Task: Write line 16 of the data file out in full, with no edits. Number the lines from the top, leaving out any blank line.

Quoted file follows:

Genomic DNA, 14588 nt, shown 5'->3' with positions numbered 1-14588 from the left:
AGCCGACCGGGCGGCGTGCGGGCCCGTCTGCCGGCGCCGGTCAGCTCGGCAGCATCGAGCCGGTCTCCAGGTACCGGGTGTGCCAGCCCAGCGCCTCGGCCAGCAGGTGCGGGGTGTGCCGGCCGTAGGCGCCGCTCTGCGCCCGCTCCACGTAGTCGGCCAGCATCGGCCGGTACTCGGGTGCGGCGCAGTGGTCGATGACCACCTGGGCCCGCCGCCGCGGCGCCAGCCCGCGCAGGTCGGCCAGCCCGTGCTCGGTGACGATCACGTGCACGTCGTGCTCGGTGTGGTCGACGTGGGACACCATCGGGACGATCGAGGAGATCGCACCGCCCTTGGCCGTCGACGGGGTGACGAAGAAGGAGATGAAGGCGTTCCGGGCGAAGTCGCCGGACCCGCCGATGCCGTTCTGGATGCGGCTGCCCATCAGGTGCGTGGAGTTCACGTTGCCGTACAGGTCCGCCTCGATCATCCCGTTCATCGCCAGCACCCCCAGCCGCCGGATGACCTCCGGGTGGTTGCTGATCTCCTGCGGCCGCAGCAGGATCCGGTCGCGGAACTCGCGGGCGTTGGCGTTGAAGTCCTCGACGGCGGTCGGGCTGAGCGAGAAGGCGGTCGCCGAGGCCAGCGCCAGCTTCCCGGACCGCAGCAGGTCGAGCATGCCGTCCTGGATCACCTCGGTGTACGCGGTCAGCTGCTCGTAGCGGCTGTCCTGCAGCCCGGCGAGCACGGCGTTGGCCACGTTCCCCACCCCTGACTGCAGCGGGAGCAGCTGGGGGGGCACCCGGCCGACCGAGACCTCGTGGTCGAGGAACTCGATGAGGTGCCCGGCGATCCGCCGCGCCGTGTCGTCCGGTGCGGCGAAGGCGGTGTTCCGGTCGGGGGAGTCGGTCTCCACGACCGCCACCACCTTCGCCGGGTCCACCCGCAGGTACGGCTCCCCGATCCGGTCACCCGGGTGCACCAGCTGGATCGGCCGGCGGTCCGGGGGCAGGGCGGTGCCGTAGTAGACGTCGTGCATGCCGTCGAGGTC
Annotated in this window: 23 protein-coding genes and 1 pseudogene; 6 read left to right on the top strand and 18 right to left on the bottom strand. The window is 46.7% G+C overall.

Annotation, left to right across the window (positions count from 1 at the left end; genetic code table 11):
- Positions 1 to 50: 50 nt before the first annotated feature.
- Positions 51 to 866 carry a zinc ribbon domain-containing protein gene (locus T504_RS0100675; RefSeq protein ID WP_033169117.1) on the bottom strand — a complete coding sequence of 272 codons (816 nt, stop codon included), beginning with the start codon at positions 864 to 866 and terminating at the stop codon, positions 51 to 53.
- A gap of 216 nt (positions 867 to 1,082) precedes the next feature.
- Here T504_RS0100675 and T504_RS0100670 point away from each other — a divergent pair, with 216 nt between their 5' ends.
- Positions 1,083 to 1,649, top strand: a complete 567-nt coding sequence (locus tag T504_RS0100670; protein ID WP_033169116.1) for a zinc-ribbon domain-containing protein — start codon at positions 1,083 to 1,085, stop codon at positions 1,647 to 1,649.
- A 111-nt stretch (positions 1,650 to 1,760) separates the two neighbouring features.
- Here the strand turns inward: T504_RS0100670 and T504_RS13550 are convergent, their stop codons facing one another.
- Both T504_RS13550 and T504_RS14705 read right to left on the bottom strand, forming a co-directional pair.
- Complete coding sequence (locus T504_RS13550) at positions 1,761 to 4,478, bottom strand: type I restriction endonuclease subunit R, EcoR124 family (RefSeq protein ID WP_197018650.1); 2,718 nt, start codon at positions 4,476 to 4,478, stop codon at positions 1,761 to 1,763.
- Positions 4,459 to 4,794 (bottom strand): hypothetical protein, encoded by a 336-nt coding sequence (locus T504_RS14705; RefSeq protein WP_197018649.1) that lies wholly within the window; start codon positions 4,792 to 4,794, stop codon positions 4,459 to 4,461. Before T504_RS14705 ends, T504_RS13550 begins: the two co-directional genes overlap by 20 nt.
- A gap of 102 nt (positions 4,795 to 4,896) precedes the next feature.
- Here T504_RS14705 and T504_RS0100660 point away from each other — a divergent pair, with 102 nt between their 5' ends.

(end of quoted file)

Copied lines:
- Here T504_RS14705 and T504_RS0100660 point away from each other — a divergent pair, with 102 nt between their 5' ends.